Tom Steyer has worked for Goldman Sachs and Morgan Stanley. He made his billions running a hedge fund for decades before moving into progressive activism on causes like democratization, climate change, and impeaching Donald Trump. Now, he is running for president of the United States. Steyer’s primary message on the campaign trial is that we need to get money, lobbyists and corporate influence out of politics. At the same time, he is the living embodiment of much of what he thinks is broken about our system. He used his wealth as a shortcut onto the presidential debate stage and, in doing so, essentially wrote the playbook for any future billionaire who decides they want a shot at winning the highest office in the land. So, is Steyer the solution to our dysfunctional politics -- or is he part of the problem? That question is a lot bigger than Steyer himself. It is about the kinds of people we think will best represent the interests of non-billionaires. It is about the sort of influ...

66 MIN2 w ago
Comments
Is Tom Steyer the solution to our dysfunctional politics?

Why We're Polarized, with Jamelle Bouie (live!)

The Why We’re Polarized book tour kicked off this week with a wonderful event at Sixth and I in Washington, DC. My conversation partner for this one was New York Times columnist Jamelle Bouie. Our interview was great, and then the audience questions were so good we had to keep them in as well. We discuss: • Why things were far worse in the “golden age” of the 1950s and ’60s than they are today • Why the key question isn’t so much “why are we polarized?” as “why weren’t we polarized?” • Why “moderate” Republicans end up losing to conservatives • Why demographic change is the core cleavage of American politics today • How polarization makes bipartisanship irrational and political dysfunction the norm • Why Donald Trump and Mitch McConnell are not the causes of polarization but rather the most clear manifestations of it • That more information doesn’t rescue politics • Why America today is not functionally a democracy (and why I hate when people claim it is a “rep...

76 MIN2 w ago
Comments
Why We're Polarized, with Jamelle Bouie (live!)

Antisemitism now, antisemitism then

“The bad days are back” wrote Batya Ungar-Sargon in the Forward in December, “Orthodox Jews are living through a new age of pogroms. This week, as we celebrated the Festival of Lights, there were no fewer than 10 anti-Semitic attacks in the New York area alone.” Antisemitism is occasionally called “the oldest hatred.” It thrums across continents and eras, finding new targets for old prejudices. But where, exactly, does it come from? Why is it such a hardy weed? And why does this era feel so thick with it? Deborah Lipstadt, a professor of Modern Jewish History and Holocaust Studies at Emory University, is the author ofAntisemitism: Here and Now. We discuss the earliest forms, tropes, and rationales for antisemitism, and the cultural reasons for their persistence. Lipstadt explains the way right- and left-wing antisemitism differ, and examines the charges of antisemitism levied against some modern politicians, like Donald Trump and Jeremy Corbyn. We talk about antisemitism in th...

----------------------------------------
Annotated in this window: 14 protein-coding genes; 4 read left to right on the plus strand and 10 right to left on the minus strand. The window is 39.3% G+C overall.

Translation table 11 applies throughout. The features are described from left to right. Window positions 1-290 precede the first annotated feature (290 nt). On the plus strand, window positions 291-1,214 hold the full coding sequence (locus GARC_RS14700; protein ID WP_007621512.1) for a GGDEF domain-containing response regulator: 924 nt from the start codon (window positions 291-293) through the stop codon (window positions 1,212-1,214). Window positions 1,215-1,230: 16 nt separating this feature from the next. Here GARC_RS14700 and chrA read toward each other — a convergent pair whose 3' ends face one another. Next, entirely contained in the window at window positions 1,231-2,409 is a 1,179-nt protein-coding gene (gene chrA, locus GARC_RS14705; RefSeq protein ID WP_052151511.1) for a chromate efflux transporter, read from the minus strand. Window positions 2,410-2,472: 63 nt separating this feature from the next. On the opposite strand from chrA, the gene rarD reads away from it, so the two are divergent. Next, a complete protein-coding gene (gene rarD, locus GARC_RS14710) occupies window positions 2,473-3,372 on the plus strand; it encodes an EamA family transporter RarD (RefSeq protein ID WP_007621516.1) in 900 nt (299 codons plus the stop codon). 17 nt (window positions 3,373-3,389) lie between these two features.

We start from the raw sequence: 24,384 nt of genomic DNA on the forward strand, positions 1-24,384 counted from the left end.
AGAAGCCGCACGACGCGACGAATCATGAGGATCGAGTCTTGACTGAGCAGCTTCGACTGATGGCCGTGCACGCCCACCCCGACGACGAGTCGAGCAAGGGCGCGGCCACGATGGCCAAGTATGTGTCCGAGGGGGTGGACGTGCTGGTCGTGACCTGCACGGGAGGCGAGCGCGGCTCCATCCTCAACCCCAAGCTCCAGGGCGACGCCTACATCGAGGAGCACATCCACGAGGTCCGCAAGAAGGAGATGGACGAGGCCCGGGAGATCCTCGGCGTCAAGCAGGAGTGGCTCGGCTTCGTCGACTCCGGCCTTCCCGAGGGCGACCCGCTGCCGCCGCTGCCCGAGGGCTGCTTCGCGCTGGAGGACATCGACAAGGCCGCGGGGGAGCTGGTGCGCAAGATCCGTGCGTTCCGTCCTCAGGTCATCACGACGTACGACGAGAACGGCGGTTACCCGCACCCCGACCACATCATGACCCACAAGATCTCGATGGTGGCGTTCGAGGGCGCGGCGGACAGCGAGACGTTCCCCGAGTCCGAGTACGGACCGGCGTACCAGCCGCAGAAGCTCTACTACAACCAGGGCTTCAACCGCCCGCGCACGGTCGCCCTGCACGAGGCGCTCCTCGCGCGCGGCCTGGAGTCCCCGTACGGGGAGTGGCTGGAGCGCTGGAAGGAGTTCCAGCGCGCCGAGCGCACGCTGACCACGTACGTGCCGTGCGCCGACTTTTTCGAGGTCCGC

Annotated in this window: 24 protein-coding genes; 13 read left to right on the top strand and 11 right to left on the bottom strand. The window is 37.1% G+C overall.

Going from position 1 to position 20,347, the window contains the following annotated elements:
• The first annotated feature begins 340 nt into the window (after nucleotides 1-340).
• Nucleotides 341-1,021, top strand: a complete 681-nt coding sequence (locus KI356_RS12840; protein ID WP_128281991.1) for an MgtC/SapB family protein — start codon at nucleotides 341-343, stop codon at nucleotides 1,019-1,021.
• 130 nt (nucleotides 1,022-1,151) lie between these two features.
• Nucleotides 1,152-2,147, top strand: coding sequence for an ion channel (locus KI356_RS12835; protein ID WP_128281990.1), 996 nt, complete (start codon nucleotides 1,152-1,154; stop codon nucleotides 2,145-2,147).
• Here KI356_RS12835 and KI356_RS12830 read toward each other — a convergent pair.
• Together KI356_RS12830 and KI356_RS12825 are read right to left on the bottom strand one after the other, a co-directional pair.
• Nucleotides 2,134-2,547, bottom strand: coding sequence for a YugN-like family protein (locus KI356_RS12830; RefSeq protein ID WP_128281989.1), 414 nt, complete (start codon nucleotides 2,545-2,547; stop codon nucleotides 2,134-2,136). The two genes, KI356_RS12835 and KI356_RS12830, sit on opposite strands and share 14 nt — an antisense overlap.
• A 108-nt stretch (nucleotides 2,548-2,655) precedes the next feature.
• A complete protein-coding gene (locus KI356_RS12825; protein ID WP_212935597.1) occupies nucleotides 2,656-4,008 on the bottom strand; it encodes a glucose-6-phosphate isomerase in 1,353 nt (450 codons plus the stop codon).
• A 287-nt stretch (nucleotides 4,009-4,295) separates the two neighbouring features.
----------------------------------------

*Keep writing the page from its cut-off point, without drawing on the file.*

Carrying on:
91 MIN3 w ago
Comments
Antisemitism now, antisemitism then

Book excerpt: A better theory of identity politics

This is a podcast episode literally years in the making. It’s an excerpt — the first anywhere — from my book Why We’re Polarized. A core argument of the book is that identity is the central driver of political polarization. But to see how it works, we need a better theory of how identities form, what happens when they activate, and where they fit into our conflicts. We’ve been taught to only see identity politics in others. We need to see it in ourselves. If you’re a longtime listener, this excerpt — like the broader book — will tie a lot of threads on this show together. If you’re a new listener, it’ll give you, I hope, a clearer way to understand a powerful driver of our politics and our lives. Why We’re Polarized comes out on January 28. You can order it, both in text and audiobook forms, at WhyWerePolarized.com. Find the audio book on Audible.com New to the show? Want to listen to Ezra's favorite episodes? Check out The Ezra Klein Show beginner's guide. Want to contac...

64 MIN3 w ago
Comments
Book excerpt: A better theory of identity politics

The war on Muslims (with Mehdi Hasan)

With “reeducation" camps in China, religious disenfranchisement in India, ethnic cleansing in Myanmar, street violence in Sri Lanka, mass shootings in New Zealand, the flourishing of far-right parties across Europe, and the mainstreaming of Islamophobia in America, there’s been a global surge in anti-Muslim bigotry — often supported by the full power and might of the state. It’s one of the most frightening and undercovered political stories of our time. Mehdi Hasan is a senior writer for the Intercept, the host of the Deconstructed podcast, and the anchor of Al Jazeera’s Up Front. He’s done some of the best reporting on anti-Muslim prejudice and persecutions worldwide, covering everything from Narendra Modi’s rise in India to the treatment of Uighurs in China to the role that social media plays in amplifying anti-Muslim sentiment. We discuss all of that in this conversation, but we also try to answer some deeper questions: Why Muslims? Why now? What is the ideology that drive...

90 MINJAN 20
Comments
The war on Muslims (with Mehdi Hasan)

Post-debate special!

Vox's Matt Yglesias and I unpack the debate that did, and didn't, happen. Related reading: "Joe Biden will never give up on the system" by Ezra Klein "4 winners and 3 losers from the January Democratic debate" Vox Staff "The case for Elizabeth Warren" by Ezra Klein "Bernie Sanders can unify Democrats and beat Trump in 2020" by Matthew Yglesias "Joe Biden skates by again" by Matt Yglesias "Elizabeth Warren’s new plan to reform bankruptcy law, explained" by Matt Yglesias "The Third Rail of Calling ‘Sexism’ Warren tried not to talk about it." by Rebecca Traister My book is available for pre-order! You can find it at www.EzraKlein.com. Want to contact the show? Reach out at ezrakleinshow@vox.com You can subscribe to Ezra's new podcast Impeachment, explained on Apple Podcasts, Spotify, Stitcher, Overcast, Pocket Casts, or your favorite podcast app. Learn more about your ad choices. Visit megaphone.fm/adchoices

60 MINJAN 16
Comments
Post-debate special!